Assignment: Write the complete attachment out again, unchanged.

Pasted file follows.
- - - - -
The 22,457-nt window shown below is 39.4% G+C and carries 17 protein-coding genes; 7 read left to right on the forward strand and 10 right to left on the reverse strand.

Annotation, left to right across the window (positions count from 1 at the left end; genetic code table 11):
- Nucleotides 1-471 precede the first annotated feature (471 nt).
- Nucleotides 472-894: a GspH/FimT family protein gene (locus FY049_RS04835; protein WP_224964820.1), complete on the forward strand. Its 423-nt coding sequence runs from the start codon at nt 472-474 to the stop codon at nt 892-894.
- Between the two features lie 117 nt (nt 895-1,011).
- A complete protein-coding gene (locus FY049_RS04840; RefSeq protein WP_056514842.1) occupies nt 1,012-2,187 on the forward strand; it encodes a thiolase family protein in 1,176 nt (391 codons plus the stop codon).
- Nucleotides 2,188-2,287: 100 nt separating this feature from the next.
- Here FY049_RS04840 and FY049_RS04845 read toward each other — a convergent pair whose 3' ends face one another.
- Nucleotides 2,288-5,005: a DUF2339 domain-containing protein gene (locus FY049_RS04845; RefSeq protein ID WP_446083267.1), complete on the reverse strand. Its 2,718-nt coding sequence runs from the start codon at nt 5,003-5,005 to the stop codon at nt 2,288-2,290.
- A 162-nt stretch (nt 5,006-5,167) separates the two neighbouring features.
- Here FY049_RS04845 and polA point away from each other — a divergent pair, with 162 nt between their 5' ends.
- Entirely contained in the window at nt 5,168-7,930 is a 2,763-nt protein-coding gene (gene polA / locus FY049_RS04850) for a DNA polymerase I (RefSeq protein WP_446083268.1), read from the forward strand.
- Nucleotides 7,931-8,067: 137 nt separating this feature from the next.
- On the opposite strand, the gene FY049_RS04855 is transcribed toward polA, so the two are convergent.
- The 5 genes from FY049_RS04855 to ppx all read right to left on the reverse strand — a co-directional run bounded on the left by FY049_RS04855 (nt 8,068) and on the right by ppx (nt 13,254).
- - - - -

The 22,457-nt window shown below is 39.4% G+C and carries 17 protein-coding genes; 7 read left to right on the forward strand and 10 right to left on the reverse strand.

Annotation, left to right across the window (positions count from 1 at the left end; genetic code table 11):
- Nucleotides 1-471 precede the first annotated feature (471 nt).
- Nucleotides 472-894: a GspH/FimT family protein gene (locus FY049_RS04835; protein WP_224964820.1), complete on the forward strand. Its 423-nt coding sequence runs from the start codon at nt 472-474 to the stop codon at nt 892-894.
- Between the two features lie 117 nt (nt 895-1,011).
- A complete protein-coding gene (locus FY049_RS04840; RefSeq protein WP_056514842.1) occupies nt 1,012-2,187 on the forward strand; it encodes a thiolase family protein in 1,176 nt (391 codons plus the stop codon).
- Nucleotides 2,188-2,287: 100 nt separating this feature from the next.
- Here FY049_RS04840 and FY049_RS04845 read toward each other — a convergent pair whose 3' ends face one another.
- Nucleotides 2,288-5,005: a DUF2339 domain-containing protein gene (locus FY049_RS04845; RefSeq protein ID WP_446083267.1), complete on the reverse strand. Its 2,718-nt coding sequence runs from the start codon at nt 5,003-5,005 to the stop codon at nt 2,288-2,290.
- A 162-nt stretch (nt 5,006-5,167) separates the two neighbouring features.
- Here FY049_RS04845 and polA point away from each other — a divergent pair, with 162 nt between their 5' ends.
- Entirely contained in the window at nt 5,168-7,930 is a 2,763-nt protein-coding gene (gene polA / locus FY049_RS04850) for a DNA polymerase I (RefSeq protein WP_446083268.1), read from the forward strand.
- Nucleotides 7,931-8,067: 137 nt separating this feature from the next.
- On the opposite strand, the gene FY049_RS04855 is transcribed toward polA, so the two are convergent.
- The 5 genes from FY049_RS04855 to ppx all read right to left on the reverse strand — a co-directional run bounded on the left by FY049_RS04855 (nt 8,068) and on the right by ppx (nt 13,254).